The Final Rule requires “applicable laboratories” to collect and report to CMS “applicable information” regarding private payor payment rates and test volumes for clinical laboratory tests collected during defined data collection periods. CMS will then use this data to calculate market-based prices for tests on the CLFS (using weighted medians), which will be updated every three years for most tests and annually for Advanced Diagnostic Laboratory Tests (ADLTs). “New ADLTs” (those that have not received payment on the CLFS prior to January 1, 2018) receive premium pricing based on actual list charge for the first three quarters the test is offered in an effort to recognize their uniqueness and the resources expended by laboratories to develop them.
Due to the delayed release of the Final Rule, its implementation will be delayed one year until 2018. Laboratories subject to the law will need to begin collecting required data in 2016. Initial reporting to CMS will begin in 2017 and the new market-based payment rates will take effect January 1, 2018.
After reviewing more than 1,300 comments from diverse stakeholders, CMS revised certain requirements set forth in its Proposed Rule issued in September 2015 (see our previous Sidley Update) and deferred other issues to future guidance. Key provisions include these:
- Applicable laboratories that must report are those that receive more than 50 percent of their Medicare revenues from the CLFS or Physician Fee Schedule (PFS) during a defined data collection period based on National Provider Identifier (NPI) rather than Taxpayer Identification Number (TIN). The TIN will still be used to define the “reporting entity” that submits and certifies applicable information to CMS and is subject to Civil Money Penalties (CMPs) for reporting violations. Hospital outreach laboratories may now qualify as applicable laboratories.
- The low expenditure threshold for exemption from reporting now applies to laboratories receiving less than $12,500 in Medicare revenues paid under the CLFS over a six-month data collection period (subject to an exception for single laboratories offering and furnishing ADLTs).
- Applicable information includes patient cost sharing amounts and price concessions offered to private payors (but not those offered by laboratories themselves). “Final payments” subject to reporting do not include denied claims or claims still under appeal.
- The data collection period for most tests is now six months (rather than one year), running from January 1 – June 30 of each year. The data reporting period is January 1 – March 31 of the following year, giving laboratories six months to prepare data and IT systems for proper reporting. Laboratories must initially report data for New ADLTs by the end of the second quarter of the premium payment period.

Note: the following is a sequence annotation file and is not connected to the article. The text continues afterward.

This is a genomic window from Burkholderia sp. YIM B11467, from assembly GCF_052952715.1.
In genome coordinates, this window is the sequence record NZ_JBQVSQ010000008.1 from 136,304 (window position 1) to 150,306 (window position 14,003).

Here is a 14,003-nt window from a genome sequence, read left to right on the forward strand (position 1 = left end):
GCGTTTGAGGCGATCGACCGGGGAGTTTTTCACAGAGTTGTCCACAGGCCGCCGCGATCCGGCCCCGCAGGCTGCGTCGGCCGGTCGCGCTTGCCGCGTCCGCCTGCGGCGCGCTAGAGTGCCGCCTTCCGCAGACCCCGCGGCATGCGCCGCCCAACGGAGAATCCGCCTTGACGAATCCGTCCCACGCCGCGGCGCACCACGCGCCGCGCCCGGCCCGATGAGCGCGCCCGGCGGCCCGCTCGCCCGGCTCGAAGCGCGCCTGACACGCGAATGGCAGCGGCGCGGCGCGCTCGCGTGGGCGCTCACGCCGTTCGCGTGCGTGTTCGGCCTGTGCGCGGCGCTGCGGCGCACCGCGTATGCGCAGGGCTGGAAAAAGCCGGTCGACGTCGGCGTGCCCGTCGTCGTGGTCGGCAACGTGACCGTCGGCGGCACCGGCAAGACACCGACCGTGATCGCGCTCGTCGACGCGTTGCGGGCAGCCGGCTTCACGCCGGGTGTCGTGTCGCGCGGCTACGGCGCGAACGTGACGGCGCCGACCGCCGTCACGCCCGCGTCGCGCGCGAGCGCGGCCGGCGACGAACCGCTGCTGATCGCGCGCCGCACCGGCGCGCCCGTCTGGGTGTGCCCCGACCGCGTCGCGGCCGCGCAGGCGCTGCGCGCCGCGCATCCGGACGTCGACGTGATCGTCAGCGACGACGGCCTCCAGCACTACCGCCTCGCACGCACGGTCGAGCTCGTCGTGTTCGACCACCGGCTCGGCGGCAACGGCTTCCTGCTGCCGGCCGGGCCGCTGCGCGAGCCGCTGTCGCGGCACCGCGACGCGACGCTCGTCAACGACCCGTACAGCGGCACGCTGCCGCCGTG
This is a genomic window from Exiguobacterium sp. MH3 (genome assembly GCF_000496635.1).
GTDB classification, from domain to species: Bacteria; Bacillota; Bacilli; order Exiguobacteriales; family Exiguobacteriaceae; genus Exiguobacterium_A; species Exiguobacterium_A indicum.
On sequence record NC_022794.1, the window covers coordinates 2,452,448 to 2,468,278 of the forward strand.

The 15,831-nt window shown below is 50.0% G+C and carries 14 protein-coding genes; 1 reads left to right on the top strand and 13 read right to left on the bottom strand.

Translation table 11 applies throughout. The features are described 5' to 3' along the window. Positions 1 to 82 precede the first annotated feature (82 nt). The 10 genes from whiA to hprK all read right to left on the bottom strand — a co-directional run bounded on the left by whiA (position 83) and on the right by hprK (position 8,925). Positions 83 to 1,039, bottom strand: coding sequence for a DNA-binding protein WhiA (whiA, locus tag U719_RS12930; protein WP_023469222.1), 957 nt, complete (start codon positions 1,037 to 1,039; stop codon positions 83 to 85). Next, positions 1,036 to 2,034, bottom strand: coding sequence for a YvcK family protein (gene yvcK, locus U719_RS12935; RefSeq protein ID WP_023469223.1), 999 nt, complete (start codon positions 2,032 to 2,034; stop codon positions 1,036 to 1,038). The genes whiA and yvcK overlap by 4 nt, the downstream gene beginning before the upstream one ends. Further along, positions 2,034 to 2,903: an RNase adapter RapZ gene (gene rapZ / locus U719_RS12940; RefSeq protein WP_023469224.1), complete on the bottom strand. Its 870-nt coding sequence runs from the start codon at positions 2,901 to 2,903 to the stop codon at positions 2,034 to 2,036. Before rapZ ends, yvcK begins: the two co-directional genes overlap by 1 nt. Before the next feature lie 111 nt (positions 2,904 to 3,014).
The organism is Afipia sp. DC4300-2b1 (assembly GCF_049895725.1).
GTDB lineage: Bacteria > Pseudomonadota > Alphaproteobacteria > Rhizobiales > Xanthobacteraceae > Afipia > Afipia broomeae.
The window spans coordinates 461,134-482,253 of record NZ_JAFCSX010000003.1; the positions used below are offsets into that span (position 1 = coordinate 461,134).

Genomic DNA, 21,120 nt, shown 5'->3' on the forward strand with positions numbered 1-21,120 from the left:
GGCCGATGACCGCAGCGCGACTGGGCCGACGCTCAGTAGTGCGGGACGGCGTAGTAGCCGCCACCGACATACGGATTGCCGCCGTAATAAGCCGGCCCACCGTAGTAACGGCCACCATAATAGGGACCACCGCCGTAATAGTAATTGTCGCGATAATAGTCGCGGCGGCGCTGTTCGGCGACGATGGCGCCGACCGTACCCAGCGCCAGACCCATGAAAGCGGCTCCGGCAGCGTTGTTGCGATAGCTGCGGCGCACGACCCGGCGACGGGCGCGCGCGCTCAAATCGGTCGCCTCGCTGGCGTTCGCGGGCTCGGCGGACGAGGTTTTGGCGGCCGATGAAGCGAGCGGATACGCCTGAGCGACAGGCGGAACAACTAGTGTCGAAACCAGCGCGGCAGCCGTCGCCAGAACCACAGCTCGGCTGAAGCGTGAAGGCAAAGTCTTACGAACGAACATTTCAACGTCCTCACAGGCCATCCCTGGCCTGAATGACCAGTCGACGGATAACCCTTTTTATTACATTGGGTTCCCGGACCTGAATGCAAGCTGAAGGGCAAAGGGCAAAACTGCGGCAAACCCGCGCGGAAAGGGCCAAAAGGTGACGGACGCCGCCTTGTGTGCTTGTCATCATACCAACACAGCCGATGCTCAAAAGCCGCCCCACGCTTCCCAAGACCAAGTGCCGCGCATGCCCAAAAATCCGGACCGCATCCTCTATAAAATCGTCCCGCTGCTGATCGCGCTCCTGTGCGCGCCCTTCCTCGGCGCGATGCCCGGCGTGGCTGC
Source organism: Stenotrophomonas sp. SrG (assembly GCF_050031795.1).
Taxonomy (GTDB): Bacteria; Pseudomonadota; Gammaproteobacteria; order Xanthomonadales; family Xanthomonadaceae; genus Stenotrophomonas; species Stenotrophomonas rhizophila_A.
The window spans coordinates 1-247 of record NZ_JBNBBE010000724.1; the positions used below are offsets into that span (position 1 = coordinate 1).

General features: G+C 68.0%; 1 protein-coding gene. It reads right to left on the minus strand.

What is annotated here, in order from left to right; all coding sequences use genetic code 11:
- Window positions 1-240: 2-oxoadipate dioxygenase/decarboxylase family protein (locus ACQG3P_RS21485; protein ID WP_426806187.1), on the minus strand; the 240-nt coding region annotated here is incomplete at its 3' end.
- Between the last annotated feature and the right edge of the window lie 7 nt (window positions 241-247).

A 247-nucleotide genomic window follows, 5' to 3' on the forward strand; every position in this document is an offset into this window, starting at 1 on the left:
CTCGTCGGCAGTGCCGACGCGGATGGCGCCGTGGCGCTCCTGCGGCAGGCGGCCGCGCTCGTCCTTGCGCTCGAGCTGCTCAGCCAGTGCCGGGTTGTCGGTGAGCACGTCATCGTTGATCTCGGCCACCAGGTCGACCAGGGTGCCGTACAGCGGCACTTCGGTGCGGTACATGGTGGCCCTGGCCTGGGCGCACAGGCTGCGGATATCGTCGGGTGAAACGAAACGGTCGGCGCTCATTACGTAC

- For existing tests that were paid on the CLFS before implementation of PAMA, any reduction in payment amount will be phased in over a six-year period (with annual reductions limited to a maximum of 10 percent for years 2018-20 and 15 percent for years 2021-23).
- Protein-only based tests are now included in the definition of ADLTs. ADLTs are laboratory tests covered under Medicare Part B that are offered and furnished only by a single laboratory, not sold for use by a laboratory other than the original developing laboratory (or a successor owner), and are either an analysis of multiple biomarkers of DNA, RNA or proteins combined with a unique algorithm to yield a single patient-specific result, or tests cleared or approved by the FDA.
- New ADLTs (those not paid on the CLFS before January 1, 2018) will by paid the test’s actual list charge for three quarters beginning on the first day of the first full calendar quarter following the later of the date that CMS determines Medicare Part B coverage or grants ADLT status. Thereafter, payment will be based on PAMA’s weighted median methodology. ADLTs furnished between April 1, 2014 and December 31, 2017, will be priced and paid using CMS’ crosswalking and gapfilling methods.
- CMS will recoup the difference between the actual list charge and 130 percent of the weighted median private payer rate if a New ADLT’s actual list charge is subsequently determined to be greater than 130 percent of the weighted median private payor rate determined under PAMA.
- CMPs of up to $10,000 per day may apply for each failure to report or each misrepresentation or omission in reporting private payor prices for laboratory tests. CMS will issue future guidance regarding application of Medicare Part B drug pricing rules to PAMA laboratory reporting.
- Data submitted when applying for ADLT status does not receive special confidentiality protections unless the trade secret exception to the federal Freedom of Information Act can be satisfied.
- Temporary G codes will be used to identify New ADLTs and new laboratory tests cleared or approved by the Food and Drug Administration until permanent Healthcare Common Procedure Coding System codes are established.
CMS will use future guidance to address the role of Medicare Administrative Contractors and the Local Coverage Determination development and implementation process, which have been controversial for some stakeholders.
If you have any questions regarding this Sidley Update, please contact the Sidley lawyer with whom you usually work.
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